Women still struggle for equality
Women are still as underrepresented in the labour force and in management positions as they were four years ago. This is according to the annual MasterCard Worldwide Index of Women’s Advancement, released earlier this month.
The survey showed that there has been little change in employment participation rates among men and women—about 48% of women are engaged in the labour force compared with 82% of men.
These numbers have remained fairly static with only about a 1% difference in the past four years. In Australia 69% of women participate in the labour force compared with 80% of men.
The reasons for women’s low employment in South Africa are multifaceted.
“The unemployment rate is much higher for women than it is for men. That in itself discourages women from joining the labour force,” said Dr Miriam Altman, executive director of the Centre for Poverty, Employment and Growth at the Human Sciences Research Council.
According to Altman, the chances of young South Africans finding a job are about 50-50, but the odds are even less for women, who face more barriers to finding work.
“Culturally, the expectation is that women will look after the children. About one-third of young women are HIV positive and a large proportion of women live in rural areas where there are fewer work opportunities,” she said.
Altman said that to improve women’s participation in the workforce, the country would need to encourage them to get into non-traditional work, raise education levels and improve healthcare.
For mothers leaving rural areas to find work, “we need to make it safer, easier and cheaper for women to integrate into the city,” she said.
Experts say that statistics on labour force participation can be skewed by increased unemployment rates—if men lose their jobs, women are seen to be making up a larger percentage of the labour force.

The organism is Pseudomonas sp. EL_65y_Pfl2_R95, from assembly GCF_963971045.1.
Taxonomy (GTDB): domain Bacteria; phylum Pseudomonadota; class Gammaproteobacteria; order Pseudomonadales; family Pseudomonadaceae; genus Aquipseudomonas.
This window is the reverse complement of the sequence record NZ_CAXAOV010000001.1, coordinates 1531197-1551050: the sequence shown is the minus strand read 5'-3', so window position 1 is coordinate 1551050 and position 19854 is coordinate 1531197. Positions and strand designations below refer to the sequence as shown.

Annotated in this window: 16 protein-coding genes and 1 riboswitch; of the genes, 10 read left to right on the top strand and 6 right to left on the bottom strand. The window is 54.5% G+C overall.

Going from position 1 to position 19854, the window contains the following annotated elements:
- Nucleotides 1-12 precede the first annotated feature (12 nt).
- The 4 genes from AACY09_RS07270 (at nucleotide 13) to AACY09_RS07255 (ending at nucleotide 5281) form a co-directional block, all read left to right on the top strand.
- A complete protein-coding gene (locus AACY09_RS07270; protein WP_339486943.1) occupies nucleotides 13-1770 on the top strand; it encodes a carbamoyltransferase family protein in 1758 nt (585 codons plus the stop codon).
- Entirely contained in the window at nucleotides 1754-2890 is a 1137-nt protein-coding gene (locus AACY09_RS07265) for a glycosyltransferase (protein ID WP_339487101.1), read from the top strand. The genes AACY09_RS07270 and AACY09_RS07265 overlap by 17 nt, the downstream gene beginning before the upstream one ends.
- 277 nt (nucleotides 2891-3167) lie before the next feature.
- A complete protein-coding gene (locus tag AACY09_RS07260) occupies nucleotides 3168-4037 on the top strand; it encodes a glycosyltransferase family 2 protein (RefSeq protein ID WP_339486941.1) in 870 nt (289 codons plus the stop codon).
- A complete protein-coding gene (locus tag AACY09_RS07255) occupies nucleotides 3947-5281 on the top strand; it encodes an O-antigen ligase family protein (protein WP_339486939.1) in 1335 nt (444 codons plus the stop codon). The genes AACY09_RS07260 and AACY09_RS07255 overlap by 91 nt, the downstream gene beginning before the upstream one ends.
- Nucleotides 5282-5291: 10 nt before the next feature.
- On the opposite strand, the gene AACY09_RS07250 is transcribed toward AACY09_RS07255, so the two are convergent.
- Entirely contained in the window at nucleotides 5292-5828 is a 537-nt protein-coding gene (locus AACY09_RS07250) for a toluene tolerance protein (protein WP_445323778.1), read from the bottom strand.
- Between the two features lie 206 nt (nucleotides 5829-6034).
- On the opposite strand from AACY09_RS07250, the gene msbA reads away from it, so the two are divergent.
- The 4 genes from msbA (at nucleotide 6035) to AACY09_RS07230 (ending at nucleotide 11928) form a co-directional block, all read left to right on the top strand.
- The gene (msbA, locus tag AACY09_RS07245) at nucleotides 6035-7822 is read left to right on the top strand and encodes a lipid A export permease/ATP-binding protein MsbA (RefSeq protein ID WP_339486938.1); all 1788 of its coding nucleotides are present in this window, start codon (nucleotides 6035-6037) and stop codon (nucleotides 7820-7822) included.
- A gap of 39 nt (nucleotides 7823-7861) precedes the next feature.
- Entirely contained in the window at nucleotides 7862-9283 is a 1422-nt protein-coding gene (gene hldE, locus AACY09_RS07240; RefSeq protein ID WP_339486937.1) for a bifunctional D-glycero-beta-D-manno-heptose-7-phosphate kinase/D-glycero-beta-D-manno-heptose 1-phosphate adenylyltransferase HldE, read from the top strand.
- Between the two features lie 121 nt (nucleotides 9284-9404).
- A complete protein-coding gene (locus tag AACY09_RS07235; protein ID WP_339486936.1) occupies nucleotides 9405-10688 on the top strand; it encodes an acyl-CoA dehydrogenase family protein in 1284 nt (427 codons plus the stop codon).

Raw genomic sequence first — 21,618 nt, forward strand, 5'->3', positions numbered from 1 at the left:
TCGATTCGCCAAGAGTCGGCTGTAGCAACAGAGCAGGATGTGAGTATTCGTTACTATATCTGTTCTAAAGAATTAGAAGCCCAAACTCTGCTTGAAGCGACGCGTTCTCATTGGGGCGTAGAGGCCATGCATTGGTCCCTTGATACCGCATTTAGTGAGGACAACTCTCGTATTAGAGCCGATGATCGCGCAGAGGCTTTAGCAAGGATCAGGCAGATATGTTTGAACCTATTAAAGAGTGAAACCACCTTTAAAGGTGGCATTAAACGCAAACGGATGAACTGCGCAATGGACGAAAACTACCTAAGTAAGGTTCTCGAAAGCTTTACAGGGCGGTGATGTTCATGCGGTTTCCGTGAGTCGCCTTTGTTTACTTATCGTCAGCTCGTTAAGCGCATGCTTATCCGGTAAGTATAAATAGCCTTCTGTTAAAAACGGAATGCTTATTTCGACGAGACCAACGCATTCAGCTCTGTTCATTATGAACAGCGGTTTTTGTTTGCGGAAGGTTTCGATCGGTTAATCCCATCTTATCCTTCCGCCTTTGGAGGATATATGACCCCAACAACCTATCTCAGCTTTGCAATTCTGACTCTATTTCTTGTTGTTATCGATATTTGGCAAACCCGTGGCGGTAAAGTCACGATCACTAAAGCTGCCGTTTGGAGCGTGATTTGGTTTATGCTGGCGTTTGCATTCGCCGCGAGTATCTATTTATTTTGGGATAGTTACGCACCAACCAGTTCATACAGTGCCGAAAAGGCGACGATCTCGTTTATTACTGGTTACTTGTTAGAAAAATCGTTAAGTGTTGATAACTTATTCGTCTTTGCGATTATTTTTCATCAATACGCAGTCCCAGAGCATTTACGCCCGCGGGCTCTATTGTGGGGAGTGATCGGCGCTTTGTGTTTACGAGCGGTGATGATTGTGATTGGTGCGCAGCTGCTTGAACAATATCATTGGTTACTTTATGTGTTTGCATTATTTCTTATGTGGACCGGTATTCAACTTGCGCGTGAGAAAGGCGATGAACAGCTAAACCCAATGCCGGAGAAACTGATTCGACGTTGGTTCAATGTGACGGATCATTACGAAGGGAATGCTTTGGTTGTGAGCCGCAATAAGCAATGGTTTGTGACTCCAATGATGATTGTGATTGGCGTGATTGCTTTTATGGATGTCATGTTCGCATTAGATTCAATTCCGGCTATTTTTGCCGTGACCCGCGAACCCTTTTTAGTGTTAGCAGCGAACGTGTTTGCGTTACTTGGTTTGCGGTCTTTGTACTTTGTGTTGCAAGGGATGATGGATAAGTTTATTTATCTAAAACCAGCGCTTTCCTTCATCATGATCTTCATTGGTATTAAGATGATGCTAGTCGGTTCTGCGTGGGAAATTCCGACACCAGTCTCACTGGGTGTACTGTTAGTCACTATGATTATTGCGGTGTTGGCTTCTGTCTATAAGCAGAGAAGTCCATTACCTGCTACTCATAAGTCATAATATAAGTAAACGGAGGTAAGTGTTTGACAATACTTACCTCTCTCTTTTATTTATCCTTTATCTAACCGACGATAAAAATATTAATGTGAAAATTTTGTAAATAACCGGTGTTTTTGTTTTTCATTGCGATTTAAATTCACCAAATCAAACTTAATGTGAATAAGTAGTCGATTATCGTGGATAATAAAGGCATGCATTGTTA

The number of women who have given up looking for work is not reflected and neither is whether women are employed in skilled or unskilled work.
Carlene van der Westhuizen, a senior researcher in the Development Policy Research Unit at the University of Cape Town, said a study carried out between 1994 and 2005 showed that women got slightly more than half of net new jobs created.
“But most of those jobs were low-skilled or unskilled—for example domestic work—so they didn’t necessarily benefit from skilled or semi-skilled jobs.”
For academics, a more accurate way of measuring women’s advancement in the economy is by looking at average earnings and the gender wage gap.
“Generally we’ve found that women earn less than men for the same kind of work,” Van der Westhuizen said.
Women already in the labour force struggle to make headway in their careers. The survey found that only about 36% of women worked in managerial positions.
This number has dropped is the past three years.
Dr Elaine Salo, director of the Institute for Women’s and Gender Studies at the University of Pretoria, said she suspects this may have something to do with the global economic downturn.
“There’s a gendered ideology in the world of work that still considers women as having increased employment risk,” she said.
Women are more likely to be accommodated when profit margins are high but when the financial climate cools employers tend to retain the men in their companies as they see women as carrying the “gendered risks” of getting married, getting pregnant or having to move for their families, Salo said.
South Africa needs to “play catch-up” when it comes to including women in the workplace, she said.
Oddly, women outstrip men when it comes to enrolment in tertiary education. The discrepancy between the percentage of women who study further and the percentage of women in management positions, though consistent with other countries surveyed, is glaring.
Altman said one reason for the discrepancy could be social — women often study for traditional roles such as nursing, psychology and other caring professions.
“They tend not to go into management-type jobs. They’ll become teachers or nurses. Degrees like commerce or engineering are more likely to lead to management positions,” she said.
Salo gave an alternative view: “It might be that women feel they need more skills to get the same jobs as men. It could also be that tertiary institutions are more sensitive to the need for equality [than businesses],” she said.
According to the World Economic Forum’s 2008 Global Gender Gap Report—which rates gender equality in terms of economic participation and opportunity, educational attainment, political empowerment, health and survival—Norway, Finland and Sweden are the countries with the smallest gender gap overall.